Filmmaker Kate Vinen is in her second and final year of the Master of Arts Screen: Documentary. She came to the course with a wealth of knowledge and experience and will be leaving with a heap more. Here, she speaks candidly about taking risks, self-reflection and pursuing her passion for factual storytelling.
After working in the film industry for a number of years, both in production and at film festivals, I decided to pursue the career I had originally set out to – Directing. I had studied part-time directing at AFTRS in 2010 (Directing, Grad Cert) and after visiting a number of international Film Festivals when working as a Producer and working at Antenna Documentary Film Festival, I became deeply interested in how to direct Documentary as well as Fiction – particularly fascinated by the blurred lines between ‘fiction’ and ‘reality’. One of the best decisions I have made was deciding to pursue my passion and undertake the two-year Documentary Directing course at AFTRS, despite whatever challenges lay in my way.
Having the time and space to focus on my career and develop my craft skills, along with the production facilities, equipment, peers to collaborate with, and guidance from skilled teachers and industry professionals has meant I have been able to grow my craft skills and develop my practice in a way I wouldn’t have been able to otherwise. I’ve learnt that having feedback and guidance from teachers and peers is invaluable in its ability to reflect your natural style, inclinations and themes back to me, and being able to hone those through honest and constructively-critical feedback. I have particularly loved learning how to develop an engaging story, how to cast a good subject that can carry that story, and how to think about a project from an audience and marketing perspective. I’ve had a chance to take risks, try things for the first time, make mistakes, and had caring support and encouragement – and a lot of fun! – whilst doing so.
Each project and assessment task within the course offered me enough freedom and space to explore my creative voice and style while having enough restrictions that the project could be finished within the particular deadline, and it’s incredible viewing my own work and my peers’ works in the AFTRS theatre and watching everyone’s skills grow – including mine – with each project made.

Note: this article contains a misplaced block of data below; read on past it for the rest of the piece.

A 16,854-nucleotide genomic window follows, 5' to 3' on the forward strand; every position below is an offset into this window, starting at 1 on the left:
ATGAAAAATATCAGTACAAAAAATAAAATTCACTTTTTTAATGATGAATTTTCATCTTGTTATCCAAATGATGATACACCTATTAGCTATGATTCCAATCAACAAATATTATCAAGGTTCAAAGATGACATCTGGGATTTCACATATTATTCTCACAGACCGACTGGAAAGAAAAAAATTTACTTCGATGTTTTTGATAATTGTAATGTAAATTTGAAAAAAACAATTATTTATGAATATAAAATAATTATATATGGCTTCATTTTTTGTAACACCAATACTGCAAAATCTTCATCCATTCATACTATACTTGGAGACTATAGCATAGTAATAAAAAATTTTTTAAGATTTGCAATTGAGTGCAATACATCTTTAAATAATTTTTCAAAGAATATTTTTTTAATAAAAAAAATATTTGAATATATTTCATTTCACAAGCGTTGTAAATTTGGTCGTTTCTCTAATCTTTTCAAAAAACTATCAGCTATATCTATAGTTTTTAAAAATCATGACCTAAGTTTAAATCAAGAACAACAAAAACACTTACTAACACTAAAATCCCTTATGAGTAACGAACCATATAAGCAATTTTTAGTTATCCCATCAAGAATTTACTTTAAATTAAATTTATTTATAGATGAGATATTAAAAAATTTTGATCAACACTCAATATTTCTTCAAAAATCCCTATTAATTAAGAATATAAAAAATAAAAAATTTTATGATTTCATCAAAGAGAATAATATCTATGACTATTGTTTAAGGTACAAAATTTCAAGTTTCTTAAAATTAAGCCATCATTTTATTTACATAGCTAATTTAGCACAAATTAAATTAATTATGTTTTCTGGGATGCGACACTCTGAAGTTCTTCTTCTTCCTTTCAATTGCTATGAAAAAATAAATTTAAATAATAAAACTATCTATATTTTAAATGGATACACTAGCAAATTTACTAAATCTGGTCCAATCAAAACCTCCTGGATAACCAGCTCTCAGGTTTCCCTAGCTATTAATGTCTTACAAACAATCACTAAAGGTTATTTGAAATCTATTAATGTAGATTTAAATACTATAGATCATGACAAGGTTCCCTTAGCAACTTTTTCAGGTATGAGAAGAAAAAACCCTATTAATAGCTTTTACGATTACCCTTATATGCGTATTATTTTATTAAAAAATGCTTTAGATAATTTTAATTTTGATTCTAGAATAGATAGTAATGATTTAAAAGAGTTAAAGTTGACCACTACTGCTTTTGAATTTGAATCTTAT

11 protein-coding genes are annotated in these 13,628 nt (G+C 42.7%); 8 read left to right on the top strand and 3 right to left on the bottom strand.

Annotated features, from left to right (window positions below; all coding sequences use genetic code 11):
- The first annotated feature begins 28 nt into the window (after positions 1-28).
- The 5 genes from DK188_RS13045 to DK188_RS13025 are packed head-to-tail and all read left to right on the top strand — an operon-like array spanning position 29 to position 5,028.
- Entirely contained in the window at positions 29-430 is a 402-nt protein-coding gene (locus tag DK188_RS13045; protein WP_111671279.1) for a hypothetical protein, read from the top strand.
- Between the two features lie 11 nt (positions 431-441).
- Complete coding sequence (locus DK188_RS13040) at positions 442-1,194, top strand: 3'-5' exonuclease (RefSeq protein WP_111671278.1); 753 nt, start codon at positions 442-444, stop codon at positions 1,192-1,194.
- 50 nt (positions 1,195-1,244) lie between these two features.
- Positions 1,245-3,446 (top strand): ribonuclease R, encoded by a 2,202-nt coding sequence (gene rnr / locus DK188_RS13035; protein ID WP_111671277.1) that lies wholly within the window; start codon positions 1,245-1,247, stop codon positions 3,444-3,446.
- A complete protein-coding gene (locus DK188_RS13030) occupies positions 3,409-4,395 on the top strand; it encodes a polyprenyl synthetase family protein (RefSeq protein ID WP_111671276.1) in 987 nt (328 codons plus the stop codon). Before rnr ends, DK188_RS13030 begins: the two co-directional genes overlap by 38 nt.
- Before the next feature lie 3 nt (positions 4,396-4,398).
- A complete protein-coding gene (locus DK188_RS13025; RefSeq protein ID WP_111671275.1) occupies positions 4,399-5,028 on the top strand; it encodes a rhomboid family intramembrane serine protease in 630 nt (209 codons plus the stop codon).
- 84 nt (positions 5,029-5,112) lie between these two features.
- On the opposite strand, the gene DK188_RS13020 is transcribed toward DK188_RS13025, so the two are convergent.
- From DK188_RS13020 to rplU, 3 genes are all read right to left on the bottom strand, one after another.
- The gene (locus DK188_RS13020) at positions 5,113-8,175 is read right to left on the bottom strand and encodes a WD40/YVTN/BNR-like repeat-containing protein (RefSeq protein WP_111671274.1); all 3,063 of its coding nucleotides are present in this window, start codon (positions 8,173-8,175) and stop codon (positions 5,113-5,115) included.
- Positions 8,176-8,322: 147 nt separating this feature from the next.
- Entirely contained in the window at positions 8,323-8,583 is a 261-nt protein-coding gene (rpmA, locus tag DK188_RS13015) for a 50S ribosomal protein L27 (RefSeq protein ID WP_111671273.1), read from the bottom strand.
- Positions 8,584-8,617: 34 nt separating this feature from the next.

Something that surprised me about the course was how each peer I shared the Masters with, despite being from other disciplines, offered invaluable feedback, reflection and guidance on my abilities. Their input helped me to deeply understand the vision and style I have and made me realise no one else can offer the exact same perspective and aesthetic I can. Making a number of projects and collaborating with all disciplines within the Masters gave me practice at developing collaboration skills, project management, learning about myself as a collaborator, and assisted me to find other creatives I work well with, and have creative similarities with, which stimulated a desire to continue working together. I have made many new friends at AFTRS and am hopeful some will become life-long creative collaborators.
In first year, I had the opportunity to pitch a concept in the AFTRS/Sherman Centre for Culture and Ideas (SCCI) short film competition. The theme was ‘Accessing Architecture’ and my project, which won the competition, was called The Caretakers and was my personal response to the terrorist shootings which occurred at two mosques in Christchurch, New Zealand in 2019. The Caretakers is a 5-minute documentary that explores everyday devotion to spiritual architectural spaces through the prism of two caretakers from an Islamic mosque and a Jewish synagogue. Inspired by the SCCI brief, ‘Access to Architecture’, the film aims to give intimate, personal access to the locations these people care for, by inviting viewers to experience spaces they may otherwise never think to set foot inside. Celebrating architecture as a phenomenal medium for cultural expression, this film seeks to challenge the notion that sacrosanct spaces are exclusionary and aims to bridge the chasm between curiosity and prejudice to further cross-cultural understanding.